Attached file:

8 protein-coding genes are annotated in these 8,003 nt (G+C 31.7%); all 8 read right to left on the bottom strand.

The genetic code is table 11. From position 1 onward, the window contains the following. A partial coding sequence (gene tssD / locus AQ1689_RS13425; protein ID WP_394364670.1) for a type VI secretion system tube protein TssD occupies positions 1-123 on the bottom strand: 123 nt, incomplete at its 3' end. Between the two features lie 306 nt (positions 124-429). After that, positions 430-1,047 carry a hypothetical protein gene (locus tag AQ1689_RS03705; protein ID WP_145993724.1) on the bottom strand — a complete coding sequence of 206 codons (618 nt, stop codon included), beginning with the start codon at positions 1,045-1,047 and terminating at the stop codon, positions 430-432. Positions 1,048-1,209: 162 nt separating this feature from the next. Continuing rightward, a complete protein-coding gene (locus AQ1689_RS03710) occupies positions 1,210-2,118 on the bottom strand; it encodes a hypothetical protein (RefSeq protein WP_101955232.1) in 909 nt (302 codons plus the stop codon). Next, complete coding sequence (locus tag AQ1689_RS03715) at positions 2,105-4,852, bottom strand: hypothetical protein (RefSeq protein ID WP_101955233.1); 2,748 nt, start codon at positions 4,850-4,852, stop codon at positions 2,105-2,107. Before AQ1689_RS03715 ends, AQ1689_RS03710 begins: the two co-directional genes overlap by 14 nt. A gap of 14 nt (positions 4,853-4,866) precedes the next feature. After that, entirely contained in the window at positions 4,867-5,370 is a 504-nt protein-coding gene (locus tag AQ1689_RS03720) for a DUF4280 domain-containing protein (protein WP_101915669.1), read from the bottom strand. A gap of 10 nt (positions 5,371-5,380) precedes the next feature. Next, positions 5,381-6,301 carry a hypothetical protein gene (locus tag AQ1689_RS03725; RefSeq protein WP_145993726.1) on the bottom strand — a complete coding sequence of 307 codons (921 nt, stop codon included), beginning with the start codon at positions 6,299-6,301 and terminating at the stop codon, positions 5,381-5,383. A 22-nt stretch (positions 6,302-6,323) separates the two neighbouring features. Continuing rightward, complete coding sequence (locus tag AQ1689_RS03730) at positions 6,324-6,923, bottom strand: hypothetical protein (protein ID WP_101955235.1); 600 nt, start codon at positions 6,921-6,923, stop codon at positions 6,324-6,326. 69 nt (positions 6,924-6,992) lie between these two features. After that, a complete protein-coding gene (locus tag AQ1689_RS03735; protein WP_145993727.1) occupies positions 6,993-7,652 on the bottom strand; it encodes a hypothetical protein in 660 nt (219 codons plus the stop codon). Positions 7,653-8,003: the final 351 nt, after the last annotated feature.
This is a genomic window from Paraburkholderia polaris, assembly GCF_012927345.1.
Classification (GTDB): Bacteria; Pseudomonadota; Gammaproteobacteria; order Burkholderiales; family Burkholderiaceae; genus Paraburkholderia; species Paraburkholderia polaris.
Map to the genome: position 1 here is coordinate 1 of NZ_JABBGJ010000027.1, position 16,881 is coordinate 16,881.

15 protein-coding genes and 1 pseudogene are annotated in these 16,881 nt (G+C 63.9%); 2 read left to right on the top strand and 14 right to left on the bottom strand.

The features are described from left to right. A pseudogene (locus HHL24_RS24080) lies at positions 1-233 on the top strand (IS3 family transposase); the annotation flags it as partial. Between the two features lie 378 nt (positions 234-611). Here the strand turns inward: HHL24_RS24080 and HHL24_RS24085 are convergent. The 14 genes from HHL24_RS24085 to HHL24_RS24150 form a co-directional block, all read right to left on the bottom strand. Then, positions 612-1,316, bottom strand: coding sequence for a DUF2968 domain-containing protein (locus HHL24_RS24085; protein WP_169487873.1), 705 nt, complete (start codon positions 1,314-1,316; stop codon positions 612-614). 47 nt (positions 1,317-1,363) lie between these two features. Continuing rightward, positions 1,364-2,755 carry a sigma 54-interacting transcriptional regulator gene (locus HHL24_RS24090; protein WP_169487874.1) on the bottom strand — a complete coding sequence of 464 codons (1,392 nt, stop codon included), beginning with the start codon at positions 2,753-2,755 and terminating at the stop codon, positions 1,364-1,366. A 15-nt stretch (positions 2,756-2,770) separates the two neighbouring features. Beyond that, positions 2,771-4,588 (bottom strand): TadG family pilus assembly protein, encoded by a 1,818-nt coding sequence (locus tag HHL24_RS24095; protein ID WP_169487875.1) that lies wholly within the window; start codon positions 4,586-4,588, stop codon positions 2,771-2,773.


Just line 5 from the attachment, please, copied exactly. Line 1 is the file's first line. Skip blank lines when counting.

Map to the genome: position 1 here is coordinate 1 of NZ_JABBGJ010000027.1, position 16,881 is coordinate 16,881.